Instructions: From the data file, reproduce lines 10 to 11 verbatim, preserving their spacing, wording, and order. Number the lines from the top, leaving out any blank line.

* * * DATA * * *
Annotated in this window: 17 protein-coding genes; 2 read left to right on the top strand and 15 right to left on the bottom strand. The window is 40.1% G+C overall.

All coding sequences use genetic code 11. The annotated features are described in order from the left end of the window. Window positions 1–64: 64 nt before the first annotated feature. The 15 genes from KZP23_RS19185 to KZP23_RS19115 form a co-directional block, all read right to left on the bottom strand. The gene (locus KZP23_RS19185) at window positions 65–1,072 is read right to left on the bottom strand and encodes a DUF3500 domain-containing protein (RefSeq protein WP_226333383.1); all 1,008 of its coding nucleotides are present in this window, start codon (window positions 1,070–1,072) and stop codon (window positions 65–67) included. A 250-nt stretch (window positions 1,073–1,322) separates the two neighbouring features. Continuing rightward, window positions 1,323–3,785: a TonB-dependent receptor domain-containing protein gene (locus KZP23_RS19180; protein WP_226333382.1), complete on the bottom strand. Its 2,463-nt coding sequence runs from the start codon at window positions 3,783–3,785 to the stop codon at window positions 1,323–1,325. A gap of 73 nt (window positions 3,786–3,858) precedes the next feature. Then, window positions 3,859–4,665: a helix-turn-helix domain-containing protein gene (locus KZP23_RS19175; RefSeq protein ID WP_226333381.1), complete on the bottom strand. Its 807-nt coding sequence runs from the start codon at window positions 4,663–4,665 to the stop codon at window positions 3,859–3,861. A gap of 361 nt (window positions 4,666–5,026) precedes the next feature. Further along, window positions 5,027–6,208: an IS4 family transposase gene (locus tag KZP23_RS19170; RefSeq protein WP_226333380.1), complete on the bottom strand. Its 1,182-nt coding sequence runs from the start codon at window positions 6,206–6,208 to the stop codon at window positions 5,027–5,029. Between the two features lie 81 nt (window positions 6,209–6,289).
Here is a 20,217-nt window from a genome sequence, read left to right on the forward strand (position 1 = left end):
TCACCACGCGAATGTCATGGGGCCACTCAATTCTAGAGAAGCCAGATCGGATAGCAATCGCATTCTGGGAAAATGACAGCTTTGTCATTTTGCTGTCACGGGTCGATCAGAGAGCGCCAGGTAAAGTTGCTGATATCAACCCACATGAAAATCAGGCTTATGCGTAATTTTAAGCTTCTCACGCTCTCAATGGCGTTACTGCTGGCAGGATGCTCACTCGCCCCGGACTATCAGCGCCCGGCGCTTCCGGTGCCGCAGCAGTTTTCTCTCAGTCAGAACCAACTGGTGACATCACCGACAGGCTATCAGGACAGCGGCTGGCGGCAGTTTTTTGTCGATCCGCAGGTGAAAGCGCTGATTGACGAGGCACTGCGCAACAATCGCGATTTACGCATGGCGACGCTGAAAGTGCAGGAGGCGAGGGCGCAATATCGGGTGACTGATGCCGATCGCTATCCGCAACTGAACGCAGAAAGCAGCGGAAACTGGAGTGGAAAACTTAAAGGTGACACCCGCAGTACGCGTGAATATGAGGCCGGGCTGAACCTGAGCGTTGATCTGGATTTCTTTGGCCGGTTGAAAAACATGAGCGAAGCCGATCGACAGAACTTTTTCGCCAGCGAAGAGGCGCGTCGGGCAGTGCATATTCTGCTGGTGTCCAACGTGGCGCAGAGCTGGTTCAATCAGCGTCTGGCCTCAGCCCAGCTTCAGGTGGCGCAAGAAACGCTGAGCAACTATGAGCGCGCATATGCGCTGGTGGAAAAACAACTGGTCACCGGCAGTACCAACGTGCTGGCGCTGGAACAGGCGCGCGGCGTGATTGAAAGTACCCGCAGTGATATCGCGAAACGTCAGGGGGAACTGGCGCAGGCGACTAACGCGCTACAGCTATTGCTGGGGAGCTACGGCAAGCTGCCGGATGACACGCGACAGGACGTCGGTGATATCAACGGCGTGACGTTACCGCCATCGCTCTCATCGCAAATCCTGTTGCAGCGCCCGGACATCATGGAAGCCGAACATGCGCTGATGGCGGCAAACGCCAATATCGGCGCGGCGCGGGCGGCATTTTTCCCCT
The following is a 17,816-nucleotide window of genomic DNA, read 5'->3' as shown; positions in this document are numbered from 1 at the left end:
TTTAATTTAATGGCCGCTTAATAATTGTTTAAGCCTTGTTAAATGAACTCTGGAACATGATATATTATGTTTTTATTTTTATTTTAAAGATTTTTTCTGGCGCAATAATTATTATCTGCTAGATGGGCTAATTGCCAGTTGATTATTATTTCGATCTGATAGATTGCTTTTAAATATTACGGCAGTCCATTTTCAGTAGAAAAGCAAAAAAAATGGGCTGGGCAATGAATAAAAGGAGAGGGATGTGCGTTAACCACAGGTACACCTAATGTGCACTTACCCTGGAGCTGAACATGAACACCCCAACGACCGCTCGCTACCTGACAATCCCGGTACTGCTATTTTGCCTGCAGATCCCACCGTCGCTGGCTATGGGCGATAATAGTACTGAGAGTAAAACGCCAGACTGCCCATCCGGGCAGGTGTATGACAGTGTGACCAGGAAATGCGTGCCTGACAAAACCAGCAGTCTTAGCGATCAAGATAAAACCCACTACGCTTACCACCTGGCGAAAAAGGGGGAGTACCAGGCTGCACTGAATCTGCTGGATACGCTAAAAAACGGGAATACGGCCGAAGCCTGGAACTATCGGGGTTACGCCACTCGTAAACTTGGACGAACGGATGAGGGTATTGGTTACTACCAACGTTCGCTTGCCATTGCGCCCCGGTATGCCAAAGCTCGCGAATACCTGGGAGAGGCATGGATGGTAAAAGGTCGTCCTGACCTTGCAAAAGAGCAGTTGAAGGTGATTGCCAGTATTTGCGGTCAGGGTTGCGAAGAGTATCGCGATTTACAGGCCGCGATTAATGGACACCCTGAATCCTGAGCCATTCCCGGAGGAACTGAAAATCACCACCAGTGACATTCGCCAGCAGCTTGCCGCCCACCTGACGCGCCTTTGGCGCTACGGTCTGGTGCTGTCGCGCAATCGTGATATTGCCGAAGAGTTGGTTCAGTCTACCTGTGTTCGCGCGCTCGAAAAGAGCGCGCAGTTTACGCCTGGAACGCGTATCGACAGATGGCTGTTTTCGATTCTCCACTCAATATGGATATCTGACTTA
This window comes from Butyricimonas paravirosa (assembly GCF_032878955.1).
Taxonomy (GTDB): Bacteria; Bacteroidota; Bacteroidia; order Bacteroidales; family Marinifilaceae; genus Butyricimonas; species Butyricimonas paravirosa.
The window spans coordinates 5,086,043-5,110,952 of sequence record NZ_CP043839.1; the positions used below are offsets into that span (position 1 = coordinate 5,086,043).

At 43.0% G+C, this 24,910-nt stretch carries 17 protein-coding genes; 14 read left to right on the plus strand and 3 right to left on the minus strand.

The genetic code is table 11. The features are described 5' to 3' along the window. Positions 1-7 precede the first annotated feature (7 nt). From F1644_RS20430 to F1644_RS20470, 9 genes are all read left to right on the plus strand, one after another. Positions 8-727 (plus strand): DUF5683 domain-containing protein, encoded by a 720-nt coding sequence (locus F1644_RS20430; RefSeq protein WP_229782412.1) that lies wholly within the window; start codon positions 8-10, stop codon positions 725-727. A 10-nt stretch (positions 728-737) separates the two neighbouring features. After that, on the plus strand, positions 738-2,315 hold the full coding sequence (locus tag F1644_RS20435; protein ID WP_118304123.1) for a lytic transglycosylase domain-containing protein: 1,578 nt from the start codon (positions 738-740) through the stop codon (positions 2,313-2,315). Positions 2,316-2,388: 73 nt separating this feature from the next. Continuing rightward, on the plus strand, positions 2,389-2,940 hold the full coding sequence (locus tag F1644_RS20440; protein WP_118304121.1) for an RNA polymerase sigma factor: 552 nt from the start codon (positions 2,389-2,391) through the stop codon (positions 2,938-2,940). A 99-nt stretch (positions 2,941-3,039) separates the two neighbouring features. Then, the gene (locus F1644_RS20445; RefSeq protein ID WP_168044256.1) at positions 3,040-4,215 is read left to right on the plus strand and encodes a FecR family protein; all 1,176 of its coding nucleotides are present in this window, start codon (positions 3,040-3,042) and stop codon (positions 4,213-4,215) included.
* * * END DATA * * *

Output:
At 43.0% G+C, this 24,910-nt stretch carries 17 protein-coding genes; 14 read left to right on the plus strand and 3 right to left on the minus strand.

The genetic code is table 11. The features are described 5' to 3' along the window. Positions 1-7 precede the first annotated feature (7 nt). From F1644_RS20430 to F1644_RS20470, 9 genes are all read left to right on the plus strand, one after another. Positions 8-727 (plus strand): DUF5683 domain-containing protein, encoded by a 720-nt coding sequence (locus F1644_RS20430; RefSeq protein WP_229782412.1) that lies wholly within the window; start codon positions 8-10, stop codon positions 725-727. A 10-nt stretch (positions 728-737) separates the two neighbouring features. After that, on the plus strand, positions 738-2,315 hold the full coding sequence (locus tag F1644_RS20435; protein ID WP_118304123.1) for a lytic transglycosylase domain-containing protein: 1,578 nt from the start codon (positions 738-740) through the stop codon (positions 2,313-2,315). Positions 2,316-2,388: 73 nt separating this feature from the next. Continuing rightward, on the plus strand, positions 2,389-2,940 hold the full coding sequence (locus tag F1644_RS20440; protein WP_118304121.1) for an RNA polymerase sigma factor: 552 nt from the start codon (positions 2,389-2,391) through the stop codon (positions 2,938-2,940). A 99-nt stretch (positions 2,941-3,039) separates the two neighbouring features. Then, the gene (locus F1644_RS20445; RefSeq protein ID WP_168044256.1) at positions 3,040-4,215 is read left to right on the plus strand and encodes a FecR family protein; all 1,176 of its coding nucleotides are present in this window, start codon (positions 3,040-3,042) and stop codon (positions 4,213-4,215) included.